Illustration: Script and Seal

Ask any world-class marathoner about the key to success, and chances are they will talk as much about getting enough rest in the days before a race as they do about their training. So why do those on the corporate treadmill believe that a relentless, round-the-clock schedule will make them more effective workers?

It’s a puzzle that confounds Tony Schwartz, the best-selling author of The Way We’re Working Isn’t Working and a noted productivity expert. “Athletes have always understood that recovery and renewal are part of achieving optimal performance,” Schwartz says. Only recently, he adds, have businesses begun to understand that workers need to replenish their energy as well. Indeed, with 74% of all employees reporting a personal energy crisis and 68.5% saying they feel disengaged at work, the problem is clearly grave.

Perhaps in response, some of the world’s more adaptable companies are discovering that they actually can get more out of their employees by asking less of them: protecting them from continuous multi-tasking, breaking up periods of intense focus with time dedicated to rest and recovery, and staying attentive to their physical, emotional, mental, and even spiritual needs.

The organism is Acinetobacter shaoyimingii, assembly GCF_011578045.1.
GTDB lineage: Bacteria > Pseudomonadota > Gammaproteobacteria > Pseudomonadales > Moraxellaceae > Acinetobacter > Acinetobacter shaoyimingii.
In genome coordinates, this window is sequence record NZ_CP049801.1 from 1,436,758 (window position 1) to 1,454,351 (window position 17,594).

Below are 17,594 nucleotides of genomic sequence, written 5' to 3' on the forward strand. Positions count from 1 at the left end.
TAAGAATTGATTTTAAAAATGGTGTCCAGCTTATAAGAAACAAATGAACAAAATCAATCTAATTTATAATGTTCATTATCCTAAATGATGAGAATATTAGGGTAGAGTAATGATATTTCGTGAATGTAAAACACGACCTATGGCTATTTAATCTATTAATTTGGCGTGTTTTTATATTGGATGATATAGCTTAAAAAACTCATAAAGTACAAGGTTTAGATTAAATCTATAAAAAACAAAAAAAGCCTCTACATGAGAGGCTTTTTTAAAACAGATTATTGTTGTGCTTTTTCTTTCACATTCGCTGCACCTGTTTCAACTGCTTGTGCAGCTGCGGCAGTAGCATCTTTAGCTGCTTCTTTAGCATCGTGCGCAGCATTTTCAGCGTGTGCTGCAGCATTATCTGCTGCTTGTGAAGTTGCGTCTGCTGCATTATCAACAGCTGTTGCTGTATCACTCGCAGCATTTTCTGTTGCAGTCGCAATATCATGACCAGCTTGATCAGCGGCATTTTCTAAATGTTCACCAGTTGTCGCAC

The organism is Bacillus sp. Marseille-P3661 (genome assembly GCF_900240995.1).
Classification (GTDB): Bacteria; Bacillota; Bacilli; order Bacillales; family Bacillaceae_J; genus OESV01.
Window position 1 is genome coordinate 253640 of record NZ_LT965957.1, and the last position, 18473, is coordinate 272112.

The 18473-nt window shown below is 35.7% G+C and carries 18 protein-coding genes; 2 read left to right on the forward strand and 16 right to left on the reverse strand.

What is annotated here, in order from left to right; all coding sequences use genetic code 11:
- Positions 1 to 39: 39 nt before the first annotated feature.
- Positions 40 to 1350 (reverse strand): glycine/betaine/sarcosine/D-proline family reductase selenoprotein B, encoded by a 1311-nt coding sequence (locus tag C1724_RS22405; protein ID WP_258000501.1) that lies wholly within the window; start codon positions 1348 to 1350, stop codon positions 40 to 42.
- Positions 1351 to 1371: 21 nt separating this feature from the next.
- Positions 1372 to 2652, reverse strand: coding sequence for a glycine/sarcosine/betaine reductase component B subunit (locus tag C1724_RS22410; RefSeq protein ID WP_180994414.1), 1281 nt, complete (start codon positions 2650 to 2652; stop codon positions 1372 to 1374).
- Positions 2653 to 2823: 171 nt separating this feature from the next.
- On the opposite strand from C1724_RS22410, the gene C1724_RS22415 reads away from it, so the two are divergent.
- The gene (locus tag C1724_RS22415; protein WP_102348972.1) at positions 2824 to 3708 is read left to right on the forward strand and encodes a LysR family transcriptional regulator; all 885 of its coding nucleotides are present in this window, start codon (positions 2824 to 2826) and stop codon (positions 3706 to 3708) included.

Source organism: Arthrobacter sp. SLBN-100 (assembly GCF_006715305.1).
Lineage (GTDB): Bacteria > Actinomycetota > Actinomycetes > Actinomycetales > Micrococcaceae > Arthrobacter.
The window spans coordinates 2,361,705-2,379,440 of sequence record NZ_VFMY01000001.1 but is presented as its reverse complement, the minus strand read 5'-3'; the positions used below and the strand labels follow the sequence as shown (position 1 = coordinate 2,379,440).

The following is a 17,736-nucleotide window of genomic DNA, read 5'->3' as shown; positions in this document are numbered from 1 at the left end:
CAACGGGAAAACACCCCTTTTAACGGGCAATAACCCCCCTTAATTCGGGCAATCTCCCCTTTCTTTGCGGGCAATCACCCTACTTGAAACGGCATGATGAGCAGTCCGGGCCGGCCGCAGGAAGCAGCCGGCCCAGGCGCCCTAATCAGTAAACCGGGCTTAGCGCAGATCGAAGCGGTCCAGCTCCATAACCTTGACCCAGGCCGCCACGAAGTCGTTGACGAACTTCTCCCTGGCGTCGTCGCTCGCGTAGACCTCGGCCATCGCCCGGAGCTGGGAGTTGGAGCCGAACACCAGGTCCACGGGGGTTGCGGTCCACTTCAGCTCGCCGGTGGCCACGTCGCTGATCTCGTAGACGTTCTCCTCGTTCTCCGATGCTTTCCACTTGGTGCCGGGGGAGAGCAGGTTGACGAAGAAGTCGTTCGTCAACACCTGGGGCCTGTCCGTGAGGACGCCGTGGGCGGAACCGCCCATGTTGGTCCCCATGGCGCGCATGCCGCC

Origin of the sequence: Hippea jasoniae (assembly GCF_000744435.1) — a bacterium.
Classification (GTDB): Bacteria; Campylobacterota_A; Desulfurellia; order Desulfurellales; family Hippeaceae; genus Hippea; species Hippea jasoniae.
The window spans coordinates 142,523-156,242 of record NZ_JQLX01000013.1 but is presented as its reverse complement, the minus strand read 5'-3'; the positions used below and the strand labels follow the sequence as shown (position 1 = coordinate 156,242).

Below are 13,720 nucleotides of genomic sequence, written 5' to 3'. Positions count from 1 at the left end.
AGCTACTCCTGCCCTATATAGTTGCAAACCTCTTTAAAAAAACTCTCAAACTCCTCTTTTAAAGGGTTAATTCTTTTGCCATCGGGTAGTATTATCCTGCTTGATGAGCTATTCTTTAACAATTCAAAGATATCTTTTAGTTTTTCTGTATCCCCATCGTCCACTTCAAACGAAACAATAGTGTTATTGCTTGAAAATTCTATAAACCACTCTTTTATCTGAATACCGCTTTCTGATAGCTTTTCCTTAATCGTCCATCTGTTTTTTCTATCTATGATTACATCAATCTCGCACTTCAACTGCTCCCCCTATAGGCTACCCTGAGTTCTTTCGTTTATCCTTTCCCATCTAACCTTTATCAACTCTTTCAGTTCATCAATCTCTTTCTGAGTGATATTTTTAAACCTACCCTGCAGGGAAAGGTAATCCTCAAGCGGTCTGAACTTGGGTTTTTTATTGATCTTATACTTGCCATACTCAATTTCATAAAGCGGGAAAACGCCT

If that sounds more abstract than practical, management gurus like Schwartz and Otto Scharmer, a senior lecturer at the Massachusetts Institute of Technology’s Sloan School of Management, have the facts to back it up. As founder and CEO of The Energy Project, Schwartz advises companies on how they can boost worker productivity by focusing on their well-being. One of his recent studies, for example, found that workers who take a brief break every ninety minutes have a focus nearly one-third sharper than those who work straight through the day. They report much higher levels of creativity, health, and engagement as well.

Schwartz has seen companies put in fitness centers and even encourage afternoon walks. Others, ranging from American industrial giants to state-owned enterprises in China, have embraced training in mindfulness techniques as a leadership development tool.

“That kind of deeper leadership-capacity training is vastly undersupplied in the world,” says Schwarmer. “It helps you focus more on what matters most and makes people more relaxed when they deal with highly stressful situations.”


A conversation with Tami Simon, Managing Director, Buck Consultants, a Xerox Company

What can companies do to encourage and increase productivity?